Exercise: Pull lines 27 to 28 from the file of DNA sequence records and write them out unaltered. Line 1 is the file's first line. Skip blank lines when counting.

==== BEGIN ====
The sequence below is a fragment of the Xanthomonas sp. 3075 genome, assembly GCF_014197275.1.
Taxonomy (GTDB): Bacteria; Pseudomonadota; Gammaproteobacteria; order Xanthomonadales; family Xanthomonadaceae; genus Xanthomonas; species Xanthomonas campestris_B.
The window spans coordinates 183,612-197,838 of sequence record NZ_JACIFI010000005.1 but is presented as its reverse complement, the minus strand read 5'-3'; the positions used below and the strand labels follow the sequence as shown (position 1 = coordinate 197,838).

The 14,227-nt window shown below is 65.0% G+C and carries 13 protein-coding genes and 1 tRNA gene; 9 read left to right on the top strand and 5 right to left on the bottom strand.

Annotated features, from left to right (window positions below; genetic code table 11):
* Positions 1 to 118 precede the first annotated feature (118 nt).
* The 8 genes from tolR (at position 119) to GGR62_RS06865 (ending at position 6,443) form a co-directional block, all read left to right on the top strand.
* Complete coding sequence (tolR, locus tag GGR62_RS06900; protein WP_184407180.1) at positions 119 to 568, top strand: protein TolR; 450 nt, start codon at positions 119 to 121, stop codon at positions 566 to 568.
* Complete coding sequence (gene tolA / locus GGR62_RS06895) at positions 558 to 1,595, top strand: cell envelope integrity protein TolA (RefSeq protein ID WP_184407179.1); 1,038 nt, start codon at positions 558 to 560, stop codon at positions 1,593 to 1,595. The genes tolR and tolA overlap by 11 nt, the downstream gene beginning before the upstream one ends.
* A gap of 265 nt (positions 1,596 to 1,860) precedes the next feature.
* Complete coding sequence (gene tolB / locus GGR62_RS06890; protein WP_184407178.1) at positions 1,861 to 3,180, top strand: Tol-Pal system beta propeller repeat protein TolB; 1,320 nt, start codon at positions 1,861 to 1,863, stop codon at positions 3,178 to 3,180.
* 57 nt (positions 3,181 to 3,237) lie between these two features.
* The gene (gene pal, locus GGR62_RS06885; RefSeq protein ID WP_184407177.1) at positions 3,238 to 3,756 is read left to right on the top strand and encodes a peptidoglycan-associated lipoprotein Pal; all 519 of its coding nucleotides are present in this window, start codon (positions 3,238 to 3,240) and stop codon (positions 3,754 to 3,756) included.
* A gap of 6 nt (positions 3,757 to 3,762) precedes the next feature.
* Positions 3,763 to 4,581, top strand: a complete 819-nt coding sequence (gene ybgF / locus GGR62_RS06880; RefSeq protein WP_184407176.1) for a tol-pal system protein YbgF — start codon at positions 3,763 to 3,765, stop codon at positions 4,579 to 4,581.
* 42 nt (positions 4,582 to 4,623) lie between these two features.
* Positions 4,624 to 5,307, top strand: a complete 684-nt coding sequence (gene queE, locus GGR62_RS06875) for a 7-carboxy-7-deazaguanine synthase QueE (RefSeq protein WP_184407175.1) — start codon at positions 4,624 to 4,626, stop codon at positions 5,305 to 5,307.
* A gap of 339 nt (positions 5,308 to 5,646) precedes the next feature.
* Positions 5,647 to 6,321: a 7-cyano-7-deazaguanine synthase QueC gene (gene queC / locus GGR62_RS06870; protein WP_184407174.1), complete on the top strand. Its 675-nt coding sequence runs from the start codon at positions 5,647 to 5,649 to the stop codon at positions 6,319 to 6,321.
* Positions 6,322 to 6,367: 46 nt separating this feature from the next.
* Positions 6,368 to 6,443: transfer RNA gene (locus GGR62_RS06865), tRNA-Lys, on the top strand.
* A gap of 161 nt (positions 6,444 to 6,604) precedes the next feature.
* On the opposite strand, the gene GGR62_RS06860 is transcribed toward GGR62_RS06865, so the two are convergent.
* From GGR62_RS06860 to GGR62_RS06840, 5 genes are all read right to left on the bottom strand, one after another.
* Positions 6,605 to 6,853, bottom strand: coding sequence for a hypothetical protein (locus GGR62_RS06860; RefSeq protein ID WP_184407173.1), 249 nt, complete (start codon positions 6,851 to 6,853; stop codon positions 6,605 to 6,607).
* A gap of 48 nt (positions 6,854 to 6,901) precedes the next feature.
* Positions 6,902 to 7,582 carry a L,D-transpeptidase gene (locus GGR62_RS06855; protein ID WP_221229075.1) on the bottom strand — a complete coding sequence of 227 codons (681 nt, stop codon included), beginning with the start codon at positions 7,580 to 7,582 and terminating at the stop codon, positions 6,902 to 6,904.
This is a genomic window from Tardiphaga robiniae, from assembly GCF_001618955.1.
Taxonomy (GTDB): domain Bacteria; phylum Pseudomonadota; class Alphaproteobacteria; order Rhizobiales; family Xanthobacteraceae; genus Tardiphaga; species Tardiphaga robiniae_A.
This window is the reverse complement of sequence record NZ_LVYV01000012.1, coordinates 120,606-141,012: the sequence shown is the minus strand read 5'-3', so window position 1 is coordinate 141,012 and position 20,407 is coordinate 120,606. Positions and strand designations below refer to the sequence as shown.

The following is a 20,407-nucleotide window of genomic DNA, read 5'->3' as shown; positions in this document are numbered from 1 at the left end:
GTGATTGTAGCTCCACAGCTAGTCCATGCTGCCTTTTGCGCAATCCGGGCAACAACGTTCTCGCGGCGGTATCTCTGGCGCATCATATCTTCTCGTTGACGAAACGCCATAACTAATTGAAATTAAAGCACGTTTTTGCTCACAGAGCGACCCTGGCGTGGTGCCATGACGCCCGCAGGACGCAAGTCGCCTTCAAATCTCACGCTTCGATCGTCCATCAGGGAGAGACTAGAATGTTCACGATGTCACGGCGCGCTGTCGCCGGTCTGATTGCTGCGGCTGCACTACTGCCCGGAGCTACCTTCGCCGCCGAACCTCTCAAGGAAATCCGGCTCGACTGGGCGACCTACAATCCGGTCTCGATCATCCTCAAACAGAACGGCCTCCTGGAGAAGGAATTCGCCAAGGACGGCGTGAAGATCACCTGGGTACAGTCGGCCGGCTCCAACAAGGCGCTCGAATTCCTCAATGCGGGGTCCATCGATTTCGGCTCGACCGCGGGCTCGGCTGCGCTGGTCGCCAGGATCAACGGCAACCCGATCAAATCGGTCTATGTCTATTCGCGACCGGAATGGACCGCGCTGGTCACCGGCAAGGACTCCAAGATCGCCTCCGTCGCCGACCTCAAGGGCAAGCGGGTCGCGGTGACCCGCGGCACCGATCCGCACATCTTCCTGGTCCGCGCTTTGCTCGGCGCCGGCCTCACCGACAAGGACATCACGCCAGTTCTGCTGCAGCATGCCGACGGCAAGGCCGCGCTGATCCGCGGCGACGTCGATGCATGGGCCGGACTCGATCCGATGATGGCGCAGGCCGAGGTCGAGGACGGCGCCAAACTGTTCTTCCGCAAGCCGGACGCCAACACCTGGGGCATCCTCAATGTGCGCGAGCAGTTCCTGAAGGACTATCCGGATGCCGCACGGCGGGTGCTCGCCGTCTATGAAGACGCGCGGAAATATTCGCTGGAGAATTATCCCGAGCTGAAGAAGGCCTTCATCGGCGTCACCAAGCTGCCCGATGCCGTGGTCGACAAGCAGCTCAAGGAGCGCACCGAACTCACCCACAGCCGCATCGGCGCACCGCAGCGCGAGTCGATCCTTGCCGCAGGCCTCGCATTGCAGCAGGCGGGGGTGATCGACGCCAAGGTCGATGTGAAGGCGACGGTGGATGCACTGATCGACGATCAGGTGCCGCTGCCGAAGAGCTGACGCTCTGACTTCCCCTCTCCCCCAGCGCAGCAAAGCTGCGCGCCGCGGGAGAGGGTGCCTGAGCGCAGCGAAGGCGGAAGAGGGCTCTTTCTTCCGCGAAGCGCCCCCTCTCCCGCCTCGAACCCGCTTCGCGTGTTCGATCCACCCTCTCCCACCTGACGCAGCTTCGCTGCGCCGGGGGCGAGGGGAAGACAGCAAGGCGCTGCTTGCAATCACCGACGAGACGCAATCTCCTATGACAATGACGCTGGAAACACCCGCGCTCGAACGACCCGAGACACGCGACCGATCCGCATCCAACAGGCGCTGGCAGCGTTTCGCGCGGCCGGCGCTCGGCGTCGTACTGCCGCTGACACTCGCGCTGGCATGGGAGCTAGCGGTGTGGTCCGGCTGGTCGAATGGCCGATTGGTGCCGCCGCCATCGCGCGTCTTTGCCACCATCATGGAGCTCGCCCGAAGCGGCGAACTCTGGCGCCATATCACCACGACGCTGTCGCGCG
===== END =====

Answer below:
* Positions 6,902 to 7,582 carry a L,D-transpeptidase gene (locus GGR62_RS06855; protein ID WP_221229075.1) on the bottom strand — a complete coding sequence of 227 codons (681 nt, stop codon included), beginning with the start codon at positions 7,580 to 7,582 and terminating at the stop codon, positions 6,902 to 6,904.
This is a genomic window from Tardiphaga robiniae, from assembly GCF_001618955.1.